• Zeke Motta from

      Zeke Motta from

      Tall, physically imposing safety with linebacker size. Physical tackler seeks contact to separate ball and fights through blocks. Smart run defender. Not a great cover man, chases down too many plays. Lacks good athleticism and speed to get around quickly. Better leader and defensive play caller, but should make a living on special teams and as base down safety.

–          Kicker

  • Dustin Hopkins
    • Great leg with good trajectory. Any misses he has are always just outside with more than enough distance. Great distance on kickoffs with more than enough power to force a touchback

–          Punter

  • Brad Wing
    • Honestly, Wing is a tricky case. Another import from Austrailia, he partied a bit too
      Brad Wing from

      Brad Wing from

      much in school. Tested positive for drugs, got arrested for battery, I mean most scouts wouldn’t touch him. That’s why hes undrafted. He had a great average in college, with the ability to drive it 60 yards or more. Also great touch to down punts inside the 20. Not afraid to tackle either. A team needs his type of crazy. Let him be the superstar. Have a good player support system in place to keep him from being too nuts, and coach him the finer points of directional punting, and you have a superstar punter who’s known for his nights on the town, and for pinning your opponent inside the 5.

–          Long Snapper

  • Carson Tinker
    • YES YOU HAVE TO HAVE A LONG SNAPPER! Smooth delivery and good effort on coverage. Not as tall as the pros would like and needs to get stronger and lose the gut. Also needs to improve velocity. Is accurate and clean with the snaps enough that it won’t end up awful.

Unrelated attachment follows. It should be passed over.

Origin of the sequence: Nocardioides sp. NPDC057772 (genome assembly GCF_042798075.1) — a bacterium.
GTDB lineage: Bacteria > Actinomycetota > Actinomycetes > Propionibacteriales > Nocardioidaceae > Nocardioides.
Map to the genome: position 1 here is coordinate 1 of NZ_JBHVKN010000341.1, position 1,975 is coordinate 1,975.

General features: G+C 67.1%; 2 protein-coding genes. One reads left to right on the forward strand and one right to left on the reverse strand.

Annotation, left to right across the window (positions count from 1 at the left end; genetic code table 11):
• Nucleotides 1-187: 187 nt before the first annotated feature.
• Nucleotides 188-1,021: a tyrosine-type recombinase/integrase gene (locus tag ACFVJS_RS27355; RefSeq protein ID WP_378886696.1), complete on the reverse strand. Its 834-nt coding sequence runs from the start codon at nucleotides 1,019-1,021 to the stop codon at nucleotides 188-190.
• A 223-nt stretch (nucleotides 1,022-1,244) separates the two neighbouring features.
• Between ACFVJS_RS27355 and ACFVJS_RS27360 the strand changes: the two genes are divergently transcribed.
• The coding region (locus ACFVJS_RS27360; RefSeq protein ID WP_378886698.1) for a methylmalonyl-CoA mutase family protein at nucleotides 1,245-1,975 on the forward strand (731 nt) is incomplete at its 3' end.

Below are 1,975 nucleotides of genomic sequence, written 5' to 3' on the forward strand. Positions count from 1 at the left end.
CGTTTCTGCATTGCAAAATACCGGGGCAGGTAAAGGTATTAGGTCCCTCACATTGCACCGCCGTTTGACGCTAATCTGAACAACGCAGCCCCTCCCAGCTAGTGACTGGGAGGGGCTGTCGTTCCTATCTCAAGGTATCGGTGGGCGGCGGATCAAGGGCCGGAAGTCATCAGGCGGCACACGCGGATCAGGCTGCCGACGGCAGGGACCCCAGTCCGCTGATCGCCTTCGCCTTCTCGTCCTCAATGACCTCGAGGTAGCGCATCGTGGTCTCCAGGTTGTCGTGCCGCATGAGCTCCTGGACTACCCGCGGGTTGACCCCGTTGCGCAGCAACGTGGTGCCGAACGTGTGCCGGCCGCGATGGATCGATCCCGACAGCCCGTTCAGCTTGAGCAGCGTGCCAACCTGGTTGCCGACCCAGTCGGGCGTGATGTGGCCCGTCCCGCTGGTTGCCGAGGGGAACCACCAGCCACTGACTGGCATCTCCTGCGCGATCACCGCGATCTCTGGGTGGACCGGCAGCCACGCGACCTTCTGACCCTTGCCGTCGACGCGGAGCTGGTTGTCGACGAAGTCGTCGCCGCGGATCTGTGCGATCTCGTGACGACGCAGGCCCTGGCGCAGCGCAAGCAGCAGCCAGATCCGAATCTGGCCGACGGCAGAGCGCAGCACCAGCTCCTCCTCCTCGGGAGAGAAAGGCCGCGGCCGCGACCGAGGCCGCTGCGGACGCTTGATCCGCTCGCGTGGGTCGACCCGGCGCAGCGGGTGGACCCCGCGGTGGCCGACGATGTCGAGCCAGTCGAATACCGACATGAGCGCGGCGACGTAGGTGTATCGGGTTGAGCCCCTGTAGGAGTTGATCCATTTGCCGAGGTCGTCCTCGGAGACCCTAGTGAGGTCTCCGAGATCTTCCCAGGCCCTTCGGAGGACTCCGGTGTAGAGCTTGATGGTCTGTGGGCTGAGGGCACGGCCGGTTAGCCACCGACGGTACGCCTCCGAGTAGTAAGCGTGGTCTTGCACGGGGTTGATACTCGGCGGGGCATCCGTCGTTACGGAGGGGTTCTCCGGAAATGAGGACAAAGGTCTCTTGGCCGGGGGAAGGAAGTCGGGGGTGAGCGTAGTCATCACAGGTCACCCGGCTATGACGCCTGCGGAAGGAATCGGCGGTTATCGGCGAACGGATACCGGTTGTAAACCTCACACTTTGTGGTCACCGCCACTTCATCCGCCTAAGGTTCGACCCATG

Im sure this is somewhere around 54 guys, but thats all dependent on how many defensive backs or linebackers you want. Take from it what you will, but many of these men were not thought to be backups and not much else. And all of this is hoping you have a good coaching staff to refine their talents and keep down character issues. This could be one of the most talented and fun teams if ever assembled, assuming your owner wont mind reading the paper every morning to find out what crazy things Da’Rick Rogers and Brad Wing did the night before.

Final Mock Draft.


Photo courtesy of Fox Sports

1 Chiefs Luke Joeckel/OT/Texas A&M Chiefs go with best available player here. Joeckel immediately steps in and give them a solid blocker for the franchise. They get their QB in later rounds or in free agency.
2 Jaguars Dion Jordan/DE/OLB/Oregon Despite a putrid offense, the Jaguars defense isnt any better. They have some good pass rushers on the roster, but Jordan brings intense versatility and give new head coach Gus Bradley his Leo pass rusher.
3 Raiders Star Lotulelei/DT/Utah The Raiders could easily fix the QB problem and take Geno Smith, But they let their top 3 DTs walk this offseason. Star may not be a prime pass rusher like Shariff Floyd, but he will be a solid player for years to come.